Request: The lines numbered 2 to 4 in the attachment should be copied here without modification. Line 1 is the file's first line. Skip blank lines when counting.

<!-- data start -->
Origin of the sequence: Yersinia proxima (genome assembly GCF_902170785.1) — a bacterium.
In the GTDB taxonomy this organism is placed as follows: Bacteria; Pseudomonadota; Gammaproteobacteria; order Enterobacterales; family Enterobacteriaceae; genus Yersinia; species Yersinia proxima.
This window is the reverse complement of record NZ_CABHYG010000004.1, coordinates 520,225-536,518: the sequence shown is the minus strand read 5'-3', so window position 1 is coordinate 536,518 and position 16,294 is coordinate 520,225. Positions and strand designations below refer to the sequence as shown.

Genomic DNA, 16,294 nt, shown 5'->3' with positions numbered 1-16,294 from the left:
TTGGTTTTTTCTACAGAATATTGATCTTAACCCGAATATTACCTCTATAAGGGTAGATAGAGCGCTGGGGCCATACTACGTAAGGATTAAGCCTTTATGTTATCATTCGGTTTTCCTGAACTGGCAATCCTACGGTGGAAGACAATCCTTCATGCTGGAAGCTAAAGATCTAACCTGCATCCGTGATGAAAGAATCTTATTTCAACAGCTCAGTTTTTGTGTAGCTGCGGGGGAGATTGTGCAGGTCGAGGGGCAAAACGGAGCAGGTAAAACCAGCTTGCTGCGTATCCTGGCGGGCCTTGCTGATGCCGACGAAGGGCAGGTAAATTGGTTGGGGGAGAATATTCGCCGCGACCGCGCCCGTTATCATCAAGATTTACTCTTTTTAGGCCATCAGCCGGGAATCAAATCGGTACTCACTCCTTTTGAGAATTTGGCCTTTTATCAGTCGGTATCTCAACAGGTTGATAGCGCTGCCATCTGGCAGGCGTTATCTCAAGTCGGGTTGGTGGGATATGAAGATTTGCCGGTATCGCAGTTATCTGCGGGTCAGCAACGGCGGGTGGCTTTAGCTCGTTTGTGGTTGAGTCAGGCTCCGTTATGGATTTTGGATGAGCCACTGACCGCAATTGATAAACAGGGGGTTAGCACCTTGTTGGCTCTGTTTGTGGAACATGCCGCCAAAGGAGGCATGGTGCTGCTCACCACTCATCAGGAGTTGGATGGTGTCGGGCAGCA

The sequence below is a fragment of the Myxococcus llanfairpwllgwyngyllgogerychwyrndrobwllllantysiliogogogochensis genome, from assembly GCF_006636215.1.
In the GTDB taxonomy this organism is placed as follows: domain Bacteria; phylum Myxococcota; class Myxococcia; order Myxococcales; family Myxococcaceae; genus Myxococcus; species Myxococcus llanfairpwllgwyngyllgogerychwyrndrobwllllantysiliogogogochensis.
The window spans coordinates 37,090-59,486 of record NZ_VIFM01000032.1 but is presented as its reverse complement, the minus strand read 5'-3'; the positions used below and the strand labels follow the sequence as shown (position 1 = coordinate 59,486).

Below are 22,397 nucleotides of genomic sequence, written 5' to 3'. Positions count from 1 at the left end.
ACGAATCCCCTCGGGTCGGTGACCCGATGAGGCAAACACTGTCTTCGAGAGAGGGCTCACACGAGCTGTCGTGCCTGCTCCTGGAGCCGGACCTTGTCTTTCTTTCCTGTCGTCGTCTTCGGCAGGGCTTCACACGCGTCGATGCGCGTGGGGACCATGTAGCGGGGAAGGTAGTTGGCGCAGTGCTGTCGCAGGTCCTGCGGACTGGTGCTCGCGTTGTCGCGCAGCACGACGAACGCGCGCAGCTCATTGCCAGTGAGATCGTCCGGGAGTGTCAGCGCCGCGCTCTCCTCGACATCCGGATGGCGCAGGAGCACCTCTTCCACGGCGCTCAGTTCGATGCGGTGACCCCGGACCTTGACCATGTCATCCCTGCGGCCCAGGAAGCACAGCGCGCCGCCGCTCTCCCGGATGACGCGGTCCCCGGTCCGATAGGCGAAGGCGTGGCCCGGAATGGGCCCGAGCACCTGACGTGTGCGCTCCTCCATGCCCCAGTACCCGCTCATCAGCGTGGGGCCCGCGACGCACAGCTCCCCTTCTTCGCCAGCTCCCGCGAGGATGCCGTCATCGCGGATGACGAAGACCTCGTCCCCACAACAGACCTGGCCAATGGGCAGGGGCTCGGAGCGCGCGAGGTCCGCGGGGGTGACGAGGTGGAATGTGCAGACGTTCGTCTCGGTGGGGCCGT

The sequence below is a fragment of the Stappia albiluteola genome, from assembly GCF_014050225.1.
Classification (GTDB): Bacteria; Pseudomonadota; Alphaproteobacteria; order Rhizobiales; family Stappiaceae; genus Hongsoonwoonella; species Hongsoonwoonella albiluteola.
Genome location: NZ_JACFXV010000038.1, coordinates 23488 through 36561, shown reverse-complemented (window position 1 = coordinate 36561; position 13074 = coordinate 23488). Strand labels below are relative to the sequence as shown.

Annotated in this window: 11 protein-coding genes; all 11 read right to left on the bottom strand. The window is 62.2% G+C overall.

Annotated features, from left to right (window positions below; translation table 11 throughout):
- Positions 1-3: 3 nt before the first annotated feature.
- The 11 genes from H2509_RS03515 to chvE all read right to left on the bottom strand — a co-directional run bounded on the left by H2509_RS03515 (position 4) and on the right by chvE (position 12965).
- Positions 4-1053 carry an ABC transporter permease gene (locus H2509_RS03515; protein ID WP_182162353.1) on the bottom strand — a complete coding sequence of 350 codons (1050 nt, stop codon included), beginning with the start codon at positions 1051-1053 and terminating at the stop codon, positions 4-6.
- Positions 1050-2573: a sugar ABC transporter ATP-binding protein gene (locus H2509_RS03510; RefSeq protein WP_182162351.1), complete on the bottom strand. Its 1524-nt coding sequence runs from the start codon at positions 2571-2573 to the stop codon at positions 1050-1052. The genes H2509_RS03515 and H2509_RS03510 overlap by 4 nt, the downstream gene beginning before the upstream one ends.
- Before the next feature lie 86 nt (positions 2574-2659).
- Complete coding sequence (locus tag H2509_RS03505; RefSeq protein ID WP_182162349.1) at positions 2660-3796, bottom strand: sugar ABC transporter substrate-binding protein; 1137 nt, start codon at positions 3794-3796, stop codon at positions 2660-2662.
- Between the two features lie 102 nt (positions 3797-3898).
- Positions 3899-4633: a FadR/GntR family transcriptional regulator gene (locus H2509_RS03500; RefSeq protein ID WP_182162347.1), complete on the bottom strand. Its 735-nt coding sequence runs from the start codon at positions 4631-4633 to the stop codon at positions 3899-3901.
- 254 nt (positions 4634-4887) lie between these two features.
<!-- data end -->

In the GTDB taxonomy this organism is placed as follows: Bacteria; Pseudomonadota; Gammaproteobacteria; order Enterobacterales; family Enterobacteriaceae; genus Yersinia; species Yersinia proxima.
This window is the reverse complement of record NZ_CABHYG010000004.1, coordinates 520,225-536,518: the sequence shown is the minus strand read 5'-3', so window position 1 is coordinate 536,518 and position 16,294 is coordinate 520,225. Positions and strand designations below refer to the sequence as shown.

Genomic DNA, 16,294 nt, shown 5'->3' with positions numbered 1-16,294 from the left: